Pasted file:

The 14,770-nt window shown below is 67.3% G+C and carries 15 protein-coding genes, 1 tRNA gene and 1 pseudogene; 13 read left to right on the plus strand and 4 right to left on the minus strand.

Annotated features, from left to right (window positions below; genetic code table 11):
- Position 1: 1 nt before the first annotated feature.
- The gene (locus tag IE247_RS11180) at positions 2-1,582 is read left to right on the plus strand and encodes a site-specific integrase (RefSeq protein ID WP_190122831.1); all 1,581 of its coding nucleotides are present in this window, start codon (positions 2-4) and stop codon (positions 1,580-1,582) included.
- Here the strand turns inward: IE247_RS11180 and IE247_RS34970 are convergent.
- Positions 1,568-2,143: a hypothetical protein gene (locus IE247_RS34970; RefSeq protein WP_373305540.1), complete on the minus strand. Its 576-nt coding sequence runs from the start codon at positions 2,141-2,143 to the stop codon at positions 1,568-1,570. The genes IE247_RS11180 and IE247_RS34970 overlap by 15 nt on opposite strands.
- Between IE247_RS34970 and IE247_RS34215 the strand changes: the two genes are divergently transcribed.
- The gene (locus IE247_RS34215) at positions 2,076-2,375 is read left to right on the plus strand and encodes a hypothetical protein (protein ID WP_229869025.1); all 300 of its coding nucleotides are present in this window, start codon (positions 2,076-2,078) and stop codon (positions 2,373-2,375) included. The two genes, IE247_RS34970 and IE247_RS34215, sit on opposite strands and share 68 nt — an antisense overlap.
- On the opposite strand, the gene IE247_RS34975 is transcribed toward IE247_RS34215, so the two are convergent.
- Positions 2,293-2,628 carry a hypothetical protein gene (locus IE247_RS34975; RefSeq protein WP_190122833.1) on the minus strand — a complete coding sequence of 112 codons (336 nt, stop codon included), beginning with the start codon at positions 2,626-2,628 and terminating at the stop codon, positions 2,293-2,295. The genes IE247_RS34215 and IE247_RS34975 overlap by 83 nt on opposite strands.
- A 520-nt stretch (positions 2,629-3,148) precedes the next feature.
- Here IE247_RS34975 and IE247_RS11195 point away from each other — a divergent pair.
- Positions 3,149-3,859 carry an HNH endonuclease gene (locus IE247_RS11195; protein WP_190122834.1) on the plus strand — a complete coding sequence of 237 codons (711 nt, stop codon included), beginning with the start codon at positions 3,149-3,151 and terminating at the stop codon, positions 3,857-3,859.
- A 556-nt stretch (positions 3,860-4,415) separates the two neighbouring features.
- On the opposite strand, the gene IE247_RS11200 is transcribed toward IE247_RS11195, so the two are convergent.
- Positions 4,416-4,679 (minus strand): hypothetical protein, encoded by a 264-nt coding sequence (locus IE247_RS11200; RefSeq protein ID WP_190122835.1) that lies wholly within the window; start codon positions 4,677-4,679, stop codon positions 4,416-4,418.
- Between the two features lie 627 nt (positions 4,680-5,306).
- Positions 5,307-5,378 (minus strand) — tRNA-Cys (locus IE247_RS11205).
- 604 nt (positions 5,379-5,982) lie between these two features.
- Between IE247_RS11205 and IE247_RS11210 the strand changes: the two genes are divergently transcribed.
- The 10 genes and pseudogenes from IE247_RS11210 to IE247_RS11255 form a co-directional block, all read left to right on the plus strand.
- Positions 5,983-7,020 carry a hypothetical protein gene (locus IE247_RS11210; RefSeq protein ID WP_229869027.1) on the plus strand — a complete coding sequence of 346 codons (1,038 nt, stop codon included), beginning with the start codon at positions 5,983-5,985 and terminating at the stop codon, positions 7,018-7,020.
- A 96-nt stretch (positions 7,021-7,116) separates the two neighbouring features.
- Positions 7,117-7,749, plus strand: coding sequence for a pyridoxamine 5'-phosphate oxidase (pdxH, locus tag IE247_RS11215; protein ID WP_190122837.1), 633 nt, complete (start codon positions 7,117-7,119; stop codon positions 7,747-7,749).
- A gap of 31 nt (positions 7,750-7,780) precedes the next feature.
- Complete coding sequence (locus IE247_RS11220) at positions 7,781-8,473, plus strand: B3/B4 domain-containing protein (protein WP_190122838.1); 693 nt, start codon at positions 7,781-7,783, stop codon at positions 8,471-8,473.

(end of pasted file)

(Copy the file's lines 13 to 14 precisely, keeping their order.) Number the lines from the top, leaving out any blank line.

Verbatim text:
- Positions 3,149-3,859 carry an HNH endonuclease gene (locus IE247_RS11195; protein WP_190122834.1) on the plus strand — a complete coding sequence of 237 codons (711 nt, stop codon included), beginning with the start codon at positions 3,149-3,151 and terminating at the stop codon, positions 3,857-3,859.
- A 556-nt stretch (positions 3,860-4,415) separates the two neighbouring features.